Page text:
Strangers in a Strange Land is a point-and-click adventure game starring Billy, a college student on vacation with his step family. It's also about watching people bone and catching peep shows when you can. These scintillating and voyeuristic themes have the game caught in the middle of the latest tussle over porn games on Steam.
Last month, Kotaku reported on House Party, a titillating party simulator that encouraged players to engineer sexual scenarios against the backdrop of an epic, debauched shindig.
It climbed Steam's top sellers chart in a matter of days before being pulled from the digital storefront for its pornographic content.
This a common pattern for sexual games on Steam. Officially, the platform doesn't permit graphic nudity or anything that could be considered pornographic, but in practice these rules are inconsistently applied.
Many games that skirt these lines are never taken down. The more popular games, however, attract enough attention that someone who isn't keen on pornographic games files a complaint, and the process to remove racier content starts. House Party went through that procedure last month, and now it's Strangers' turn.
The premise of Strangers in a Strange Land is simple. You play as Billy, who's been suckered into a family vacation at a secluded farm.
There, you work through some bizarre, ham-fisted puzzles to unlock cutscenes with nudity and sex, which seems to be the game's main point.
Through clumsy bits of dramatic irony, you eventually learn that there's some weird dark magic afoot and people have to fuck in order to make some spell happen. Or whatever -- the details don't matter because none of it really makes much sense.
Billy doesn't know any of this, and he thinks he's just a teen who's been dragged out to the middle of nowhere by his parents. It's a narrative contrivance that's as thin as they come. It's led to the suspicion by some Steam users that Strangers' lead, Billy, was intended to be underage. That was, in part, what got it pulled from the digital storefront about two weeks ago.
As of August 28, Strangers has been re-added, albeit with two comically direct additions.
Now, whenever you enter a scene with sexual content, a massive red box reading "censored" will cover the majority of the screen.
Each time you start the game you're warned it has "nudity and sexual actions." This screen says that if you want to play the game in its original form, you can find a link to a patch that will add everything back in.
The developer, Manbehind, also clarified the character's age in the above-linked comment thread, adding additional descriptors and information to be less ambiguous.
They stated that it was never their intention to imply that Billy was a minor.
Fans of Strangers have been torn about the changes. "The only people that have a problem with this category of games are religious soccer mums and holier than thou SJWs," one user wrote on the Strangers in a Strange Land community page.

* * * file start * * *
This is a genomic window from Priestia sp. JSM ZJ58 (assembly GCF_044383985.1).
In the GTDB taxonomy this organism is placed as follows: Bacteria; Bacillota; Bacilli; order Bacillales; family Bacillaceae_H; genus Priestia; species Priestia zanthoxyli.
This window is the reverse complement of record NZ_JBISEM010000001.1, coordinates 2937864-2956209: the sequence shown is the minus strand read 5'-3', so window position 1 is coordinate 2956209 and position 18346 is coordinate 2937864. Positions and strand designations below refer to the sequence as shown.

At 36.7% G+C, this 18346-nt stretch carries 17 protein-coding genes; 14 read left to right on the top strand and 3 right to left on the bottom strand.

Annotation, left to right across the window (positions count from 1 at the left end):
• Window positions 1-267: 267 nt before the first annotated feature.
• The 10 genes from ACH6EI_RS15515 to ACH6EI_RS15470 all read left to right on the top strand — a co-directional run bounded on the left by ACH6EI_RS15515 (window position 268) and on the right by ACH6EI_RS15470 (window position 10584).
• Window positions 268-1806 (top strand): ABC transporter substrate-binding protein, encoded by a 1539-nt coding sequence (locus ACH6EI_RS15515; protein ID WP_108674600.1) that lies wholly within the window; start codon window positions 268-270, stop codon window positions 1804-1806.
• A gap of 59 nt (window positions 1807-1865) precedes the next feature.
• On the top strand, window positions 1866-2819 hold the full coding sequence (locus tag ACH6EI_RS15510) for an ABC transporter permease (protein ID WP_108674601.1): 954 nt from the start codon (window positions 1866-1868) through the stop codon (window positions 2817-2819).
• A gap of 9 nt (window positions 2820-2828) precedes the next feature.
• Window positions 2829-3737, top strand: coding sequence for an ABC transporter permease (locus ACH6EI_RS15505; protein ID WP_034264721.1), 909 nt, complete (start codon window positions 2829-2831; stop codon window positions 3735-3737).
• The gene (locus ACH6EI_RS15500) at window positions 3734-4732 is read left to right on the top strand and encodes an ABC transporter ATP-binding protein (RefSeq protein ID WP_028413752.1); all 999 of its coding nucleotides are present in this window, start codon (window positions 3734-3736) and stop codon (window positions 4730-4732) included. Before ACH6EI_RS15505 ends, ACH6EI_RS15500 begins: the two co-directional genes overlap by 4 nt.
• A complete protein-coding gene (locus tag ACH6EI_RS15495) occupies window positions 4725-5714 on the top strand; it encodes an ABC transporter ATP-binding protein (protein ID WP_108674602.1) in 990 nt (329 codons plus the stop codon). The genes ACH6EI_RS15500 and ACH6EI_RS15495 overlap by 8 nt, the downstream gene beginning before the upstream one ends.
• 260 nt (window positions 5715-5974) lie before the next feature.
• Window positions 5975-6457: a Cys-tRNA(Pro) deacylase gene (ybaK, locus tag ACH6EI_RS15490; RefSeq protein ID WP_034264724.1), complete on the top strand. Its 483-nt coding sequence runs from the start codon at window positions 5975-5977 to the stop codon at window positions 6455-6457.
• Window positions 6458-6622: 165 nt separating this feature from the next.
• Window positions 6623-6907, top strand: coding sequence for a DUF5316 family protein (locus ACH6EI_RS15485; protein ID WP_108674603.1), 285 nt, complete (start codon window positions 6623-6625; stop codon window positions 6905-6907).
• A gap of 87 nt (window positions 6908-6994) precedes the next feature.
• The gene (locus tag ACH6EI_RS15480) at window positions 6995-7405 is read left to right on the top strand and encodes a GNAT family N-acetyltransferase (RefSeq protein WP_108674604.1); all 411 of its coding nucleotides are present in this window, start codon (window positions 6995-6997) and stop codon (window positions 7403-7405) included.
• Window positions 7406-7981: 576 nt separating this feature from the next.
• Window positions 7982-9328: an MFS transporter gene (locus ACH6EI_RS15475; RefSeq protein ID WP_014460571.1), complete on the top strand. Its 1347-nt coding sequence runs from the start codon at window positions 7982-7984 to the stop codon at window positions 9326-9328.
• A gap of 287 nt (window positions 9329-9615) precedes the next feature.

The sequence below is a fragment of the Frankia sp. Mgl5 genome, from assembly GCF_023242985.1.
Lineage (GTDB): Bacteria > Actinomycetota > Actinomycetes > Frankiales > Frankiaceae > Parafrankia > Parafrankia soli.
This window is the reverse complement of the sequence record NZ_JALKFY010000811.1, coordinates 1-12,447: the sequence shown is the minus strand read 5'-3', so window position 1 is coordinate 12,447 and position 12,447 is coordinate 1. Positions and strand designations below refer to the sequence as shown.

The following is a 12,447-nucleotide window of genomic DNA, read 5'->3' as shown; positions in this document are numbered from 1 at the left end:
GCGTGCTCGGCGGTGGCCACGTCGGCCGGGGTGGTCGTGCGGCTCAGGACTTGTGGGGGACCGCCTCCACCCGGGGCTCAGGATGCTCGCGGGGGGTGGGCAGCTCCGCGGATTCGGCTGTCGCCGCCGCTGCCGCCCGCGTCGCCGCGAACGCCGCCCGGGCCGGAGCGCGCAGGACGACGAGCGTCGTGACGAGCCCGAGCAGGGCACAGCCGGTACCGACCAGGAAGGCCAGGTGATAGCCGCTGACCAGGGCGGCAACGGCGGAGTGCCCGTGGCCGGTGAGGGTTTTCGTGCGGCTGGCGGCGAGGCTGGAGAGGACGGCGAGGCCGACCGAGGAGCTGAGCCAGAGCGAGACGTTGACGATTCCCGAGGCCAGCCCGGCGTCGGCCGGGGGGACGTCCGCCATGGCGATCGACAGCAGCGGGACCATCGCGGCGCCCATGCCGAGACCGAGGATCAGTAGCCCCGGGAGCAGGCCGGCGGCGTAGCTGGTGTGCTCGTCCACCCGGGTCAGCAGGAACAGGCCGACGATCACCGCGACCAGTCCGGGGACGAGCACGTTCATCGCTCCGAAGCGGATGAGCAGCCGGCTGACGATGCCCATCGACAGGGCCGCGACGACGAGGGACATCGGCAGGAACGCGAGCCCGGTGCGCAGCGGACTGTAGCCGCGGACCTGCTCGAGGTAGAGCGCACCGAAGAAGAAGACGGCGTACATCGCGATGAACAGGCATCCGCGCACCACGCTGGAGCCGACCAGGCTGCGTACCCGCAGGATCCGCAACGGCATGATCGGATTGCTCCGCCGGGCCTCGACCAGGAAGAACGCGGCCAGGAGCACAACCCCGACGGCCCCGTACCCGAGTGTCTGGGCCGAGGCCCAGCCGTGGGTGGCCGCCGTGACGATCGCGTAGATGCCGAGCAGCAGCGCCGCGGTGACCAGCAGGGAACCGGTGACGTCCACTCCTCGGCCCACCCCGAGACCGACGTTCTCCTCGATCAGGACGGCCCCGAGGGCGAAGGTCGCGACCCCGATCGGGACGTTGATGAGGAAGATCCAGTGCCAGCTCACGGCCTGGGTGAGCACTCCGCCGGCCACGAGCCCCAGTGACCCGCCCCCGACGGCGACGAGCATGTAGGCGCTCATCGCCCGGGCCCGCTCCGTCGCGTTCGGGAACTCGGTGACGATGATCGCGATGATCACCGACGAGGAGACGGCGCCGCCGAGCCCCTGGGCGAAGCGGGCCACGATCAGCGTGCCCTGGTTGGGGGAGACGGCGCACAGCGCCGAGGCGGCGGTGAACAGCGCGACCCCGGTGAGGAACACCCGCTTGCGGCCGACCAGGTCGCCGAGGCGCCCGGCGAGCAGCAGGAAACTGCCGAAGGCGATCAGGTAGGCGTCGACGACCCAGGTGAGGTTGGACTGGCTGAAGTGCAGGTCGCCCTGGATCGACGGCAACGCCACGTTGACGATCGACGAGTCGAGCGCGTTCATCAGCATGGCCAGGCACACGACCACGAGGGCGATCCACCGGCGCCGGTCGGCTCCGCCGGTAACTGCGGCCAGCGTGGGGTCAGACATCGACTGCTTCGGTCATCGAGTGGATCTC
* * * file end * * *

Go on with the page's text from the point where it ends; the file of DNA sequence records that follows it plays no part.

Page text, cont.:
Another, attempting to console the developer, said, "Sorry they ask for changes when many other great games, which I won't list, are still very much adult and haven't had any changes."
That this is a porn game (which is blatantly obvious in everything from the trailer to the opening cut scene) isn't really an issue. That Steam's arbitrary standards are applied inconsistently, however, is.
Many adult games, such as A Dump in the Dark and Stripper Anya: Demon Slayer, stay up on Steam just fine. Steam's community guidelines prohibit porn, however, and even with the changes, you'd still be hard-pressed not to see Strangers as porn.
Many players openly stated in comments and boards that they buy games like Strangers in a Strange Land for their adult content, and not for puzzles, narrative, or whatever else the game may offer.
Since Manbehind posted links to patches that add the pornographic content back in in an official update thread for the game, even by the most conservative definitions, Steam still hosts all the pieces necessary to acquire the game and use it as porn.
That's not an issue in itself, but it's disingenuous at the least and fosters confusion among players and developers alike at its worst. At the same time, plenty of big budget games, from Mass Effect to The Witcher 3, feature racier sex than Strangers' awkward grinding. What content qualifies as bannable and to what extent is blurry, even by Steam's standards.
All of this takes place against the backdrop of larger conversations about the role of sex in gaming more broadly. Developers like Robert Yang have been some of the most strident supporters of more sexual content on digital platforms.
Yang even went so far as to design entire games about overly-restrictive community standards that keep fans from enjoying the content they want. Strangers is something of an accidental martyr in this fight, never built to comment on the role of sexuality on digital storefronts.
Even so, games like Strangers and its sibling-in-arms House Party are on the frontlines anyway.